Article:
First of all, most of the clients have immigration issues, even though most of them do actually hold massage therapy licenses. A conviction on a prostitution charge would basically make their massage therapy license invalid, and in effect, they would probably lose it. A conviction could also hinder their immigration status; depending on where they are and their immigration process, prostitution is considered a crime of more turpitude and could cause their deportation, or at least their immigration file, to be halted, solved, or delayed.

Lindsey Gergely worked with a couple of clients that came to the law firm with these said charges and similar issues. Ms. Gergely was able to work with the prosecutors, as well as the agents at the Metropolitan Bureau of Investigation, to get these charges reduced from charges that were prostitution, or prostitution-like charges, to charges of what is called 'disorderly conduct'. Commonly, this disorderly conduct charge is sort of a catch-all that attorneys can convince a prosecutor to give in order to save the client from a crime of moral turpitude, or a crime of prostitution going on a client's record.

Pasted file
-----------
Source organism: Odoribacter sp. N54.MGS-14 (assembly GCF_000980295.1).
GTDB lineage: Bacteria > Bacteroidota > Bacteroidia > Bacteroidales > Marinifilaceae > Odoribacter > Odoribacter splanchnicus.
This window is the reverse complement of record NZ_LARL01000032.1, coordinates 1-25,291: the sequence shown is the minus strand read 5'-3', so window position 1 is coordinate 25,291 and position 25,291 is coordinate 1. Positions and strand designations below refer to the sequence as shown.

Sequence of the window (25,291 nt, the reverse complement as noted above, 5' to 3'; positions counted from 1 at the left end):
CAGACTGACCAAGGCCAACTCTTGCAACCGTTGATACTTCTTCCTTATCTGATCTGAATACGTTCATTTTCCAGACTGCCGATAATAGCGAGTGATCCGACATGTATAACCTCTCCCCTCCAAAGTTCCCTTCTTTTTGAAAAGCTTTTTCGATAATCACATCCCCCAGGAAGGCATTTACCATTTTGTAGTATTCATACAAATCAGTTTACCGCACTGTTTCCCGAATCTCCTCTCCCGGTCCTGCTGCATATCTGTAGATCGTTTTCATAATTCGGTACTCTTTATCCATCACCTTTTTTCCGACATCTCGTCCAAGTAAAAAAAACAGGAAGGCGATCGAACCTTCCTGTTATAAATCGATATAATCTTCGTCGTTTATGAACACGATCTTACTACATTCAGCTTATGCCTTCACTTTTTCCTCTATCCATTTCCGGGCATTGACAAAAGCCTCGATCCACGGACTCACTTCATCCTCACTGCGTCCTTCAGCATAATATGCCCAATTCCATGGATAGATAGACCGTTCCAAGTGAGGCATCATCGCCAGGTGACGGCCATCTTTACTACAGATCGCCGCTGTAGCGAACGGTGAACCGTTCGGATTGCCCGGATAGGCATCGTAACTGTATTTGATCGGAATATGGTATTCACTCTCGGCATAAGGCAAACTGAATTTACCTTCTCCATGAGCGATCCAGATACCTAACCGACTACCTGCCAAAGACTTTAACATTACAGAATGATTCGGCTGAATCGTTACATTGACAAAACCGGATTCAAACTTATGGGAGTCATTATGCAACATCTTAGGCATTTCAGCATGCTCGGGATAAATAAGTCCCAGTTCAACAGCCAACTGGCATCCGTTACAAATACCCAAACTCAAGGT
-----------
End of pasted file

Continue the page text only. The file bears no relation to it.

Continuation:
Ms. Gergely had two separate cases where the facts were very similar in nature - she got the prosecutor to agree on both cases and to give the client a disorderly conduct charge for each case. The clients went from having prostitution and prostitution type charges to only one count of disorderly conduct each. The client was sentenced in a term of probation - however, while on that probation, there were very minimal things that client had to do, and after three months they will be able to terminate their probation.

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